E-Discovery Eases The Paper Chase

Lawyers use new tools to find relevant info in E-mail and databases.

InformationWeek Staff, Contributor

August 24, 2002

2 Min Read

Electronic-discovery tools typically convert documents to a common data format for viewing but carry with them important metadata, such as when and where they're created. Documents can be searched using keywords, then categorized into subsets. For example, a legal team providing documents to the opposing side could hold back all documents marked confidential and irrelevant.

Prevail also can be used for government agency investigations and the due-diligence process of mergers and acquisitions, Fios president Richard Lazar says.

"These are interesting times, a time when corporate information has become more and more important in a legal context," Lazar says, referring to recent business scandals involving companies such as Enron and WorldCom.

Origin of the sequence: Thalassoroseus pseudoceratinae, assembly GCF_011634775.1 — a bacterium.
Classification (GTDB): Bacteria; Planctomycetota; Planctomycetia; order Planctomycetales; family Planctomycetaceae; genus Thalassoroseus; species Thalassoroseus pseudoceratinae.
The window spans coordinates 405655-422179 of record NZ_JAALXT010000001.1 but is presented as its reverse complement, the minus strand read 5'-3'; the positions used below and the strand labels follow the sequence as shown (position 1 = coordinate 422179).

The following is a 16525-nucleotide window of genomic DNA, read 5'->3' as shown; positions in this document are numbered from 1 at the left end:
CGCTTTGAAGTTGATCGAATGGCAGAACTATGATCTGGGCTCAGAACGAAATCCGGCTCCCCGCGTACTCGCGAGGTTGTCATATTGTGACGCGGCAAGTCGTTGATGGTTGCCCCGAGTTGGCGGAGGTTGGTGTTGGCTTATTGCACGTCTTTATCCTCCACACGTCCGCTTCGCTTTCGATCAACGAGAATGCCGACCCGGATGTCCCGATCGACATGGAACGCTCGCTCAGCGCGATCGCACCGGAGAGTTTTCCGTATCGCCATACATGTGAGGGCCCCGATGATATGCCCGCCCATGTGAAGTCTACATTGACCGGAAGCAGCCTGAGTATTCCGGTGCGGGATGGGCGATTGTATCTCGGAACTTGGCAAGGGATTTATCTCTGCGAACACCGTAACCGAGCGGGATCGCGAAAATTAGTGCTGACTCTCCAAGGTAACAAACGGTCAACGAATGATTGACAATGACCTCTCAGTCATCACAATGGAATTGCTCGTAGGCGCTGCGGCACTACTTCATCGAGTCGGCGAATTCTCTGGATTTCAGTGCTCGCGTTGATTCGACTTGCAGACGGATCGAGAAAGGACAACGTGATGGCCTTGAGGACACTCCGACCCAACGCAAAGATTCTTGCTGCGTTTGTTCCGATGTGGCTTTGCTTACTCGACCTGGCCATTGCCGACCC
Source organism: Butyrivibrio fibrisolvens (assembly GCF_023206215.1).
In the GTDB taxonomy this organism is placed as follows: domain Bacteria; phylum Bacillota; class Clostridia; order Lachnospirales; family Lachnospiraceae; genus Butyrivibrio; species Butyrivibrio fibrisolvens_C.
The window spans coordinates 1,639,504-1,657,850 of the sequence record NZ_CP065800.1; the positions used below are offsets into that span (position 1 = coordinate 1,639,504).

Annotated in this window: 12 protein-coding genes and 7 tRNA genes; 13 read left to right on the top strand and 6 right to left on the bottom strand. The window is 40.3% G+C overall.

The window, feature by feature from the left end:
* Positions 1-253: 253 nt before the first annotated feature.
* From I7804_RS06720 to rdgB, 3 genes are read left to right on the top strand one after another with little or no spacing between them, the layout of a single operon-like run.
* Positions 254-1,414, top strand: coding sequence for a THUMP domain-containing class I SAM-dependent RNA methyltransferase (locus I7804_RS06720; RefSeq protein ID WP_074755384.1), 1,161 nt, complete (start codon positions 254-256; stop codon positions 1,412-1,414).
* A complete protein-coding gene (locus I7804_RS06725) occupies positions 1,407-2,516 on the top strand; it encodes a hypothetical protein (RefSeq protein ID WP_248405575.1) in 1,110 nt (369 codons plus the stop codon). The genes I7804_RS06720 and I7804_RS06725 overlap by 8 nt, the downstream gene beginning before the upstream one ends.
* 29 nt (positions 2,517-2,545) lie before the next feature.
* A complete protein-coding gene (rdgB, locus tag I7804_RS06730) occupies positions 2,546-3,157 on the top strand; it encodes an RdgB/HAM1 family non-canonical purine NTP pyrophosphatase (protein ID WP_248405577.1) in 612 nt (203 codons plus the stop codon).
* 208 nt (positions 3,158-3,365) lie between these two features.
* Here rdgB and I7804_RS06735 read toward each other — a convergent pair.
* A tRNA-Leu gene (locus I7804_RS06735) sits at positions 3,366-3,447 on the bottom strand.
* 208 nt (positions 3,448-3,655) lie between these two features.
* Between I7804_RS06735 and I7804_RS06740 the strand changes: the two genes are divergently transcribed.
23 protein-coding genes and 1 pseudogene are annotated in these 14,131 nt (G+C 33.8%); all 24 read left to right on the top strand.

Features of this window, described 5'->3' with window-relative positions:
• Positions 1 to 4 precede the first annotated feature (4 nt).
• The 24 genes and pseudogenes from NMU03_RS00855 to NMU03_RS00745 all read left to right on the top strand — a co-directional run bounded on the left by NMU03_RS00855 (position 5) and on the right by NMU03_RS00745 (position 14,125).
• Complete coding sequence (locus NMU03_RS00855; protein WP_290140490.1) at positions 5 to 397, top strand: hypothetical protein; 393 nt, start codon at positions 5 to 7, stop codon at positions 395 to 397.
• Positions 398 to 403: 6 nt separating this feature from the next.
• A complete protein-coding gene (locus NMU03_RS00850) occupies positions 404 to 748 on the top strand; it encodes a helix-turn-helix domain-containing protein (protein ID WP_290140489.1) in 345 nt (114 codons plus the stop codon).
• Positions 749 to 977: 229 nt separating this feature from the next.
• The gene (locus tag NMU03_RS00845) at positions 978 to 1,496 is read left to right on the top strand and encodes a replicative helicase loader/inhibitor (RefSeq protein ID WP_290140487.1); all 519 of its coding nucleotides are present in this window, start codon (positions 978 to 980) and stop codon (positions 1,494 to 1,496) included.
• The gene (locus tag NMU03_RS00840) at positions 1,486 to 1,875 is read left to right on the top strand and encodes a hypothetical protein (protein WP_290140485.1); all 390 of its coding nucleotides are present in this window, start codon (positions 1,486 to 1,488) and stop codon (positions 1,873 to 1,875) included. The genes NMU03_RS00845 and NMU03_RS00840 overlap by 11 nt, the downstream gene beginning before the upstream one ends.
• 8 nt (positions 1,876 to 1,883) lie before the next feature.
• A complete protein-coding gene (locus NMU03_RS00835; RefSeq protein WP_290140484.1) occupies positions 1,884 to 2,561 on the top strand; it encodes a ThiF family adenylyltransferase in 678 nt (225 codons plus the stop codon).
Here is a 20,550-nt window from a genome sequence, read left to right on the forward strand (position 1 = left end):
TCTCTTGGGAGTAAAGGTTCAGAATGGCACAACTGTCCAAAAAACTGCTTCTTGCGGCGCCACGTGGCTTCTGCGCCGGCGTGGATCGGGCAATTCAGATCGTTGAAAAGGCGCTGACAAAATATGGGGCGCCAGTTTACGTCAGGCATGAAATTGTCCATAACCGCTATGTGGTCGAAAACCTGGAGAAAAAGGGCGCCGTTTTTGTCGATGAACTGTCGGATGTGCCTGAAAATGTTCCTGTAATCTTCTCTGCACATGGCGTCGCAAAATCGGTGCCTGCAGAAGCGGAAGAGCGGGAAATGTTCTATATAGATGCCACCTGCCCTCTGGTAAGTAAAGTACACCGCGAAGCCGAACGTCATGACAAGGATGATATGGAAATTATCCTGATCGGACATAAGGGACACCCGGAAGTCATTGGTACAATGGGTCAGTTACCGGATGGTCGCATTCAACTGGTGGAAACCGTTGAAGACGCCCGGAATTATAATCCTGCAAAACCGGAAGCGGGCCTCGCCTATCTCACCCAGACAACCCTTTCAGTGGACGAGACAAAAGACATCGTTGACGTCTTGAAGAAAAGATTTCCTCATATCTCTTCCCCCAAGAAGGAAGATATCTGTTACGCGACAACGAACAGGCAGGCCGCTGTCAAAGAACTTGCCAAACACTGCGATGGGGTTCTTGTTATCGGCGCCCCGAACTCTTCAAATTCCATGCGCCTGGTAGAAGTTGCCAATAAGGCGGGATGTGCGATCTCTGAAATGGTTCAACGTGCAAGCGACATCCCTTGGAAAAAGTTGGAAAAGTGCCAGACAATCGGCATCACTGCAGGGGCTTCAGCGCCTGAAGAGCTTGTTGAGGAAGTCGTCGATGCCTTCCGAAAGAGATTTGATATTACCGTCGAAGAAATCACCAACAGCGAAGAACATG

Just last week, lawyers for businesswoman Martha Stewart delivered 1,000 pages of E-mail and phone records to a House investigative panel that's examining her sale of ImClone stock. "Corporations generate huge amounts of electronic information for business purposes," Lazar says. "It

isn't stored in a way that makes it easy to use for legal purposes. That's where companies like ours come in."

Some electronic-discovery software is designed for individual use, but Prevail was designed for use by groups. "Our tool fits right into a law firm's workflow process to let them review large quantities of data quickly," Lazar says.

It may sometimes make more sense for a law firm to hire a company that provides electronic-discovery services, rather than buy the technology. Firms need to evaluate what makes the most sense for them, says Bawden at Sidley Austin Brown & Wood. "This technology is changing at breakneck speed, and now the services are really fancy and have lots of options."

But even though security might be a concern when sending documents outside, Bawden isn't worried. His firm has conducted extensive security reviews with the services vendors he has used, and good security seems to be standard among them. Says Bawden: "Any vendors worth their salt can stand up to a review like that."

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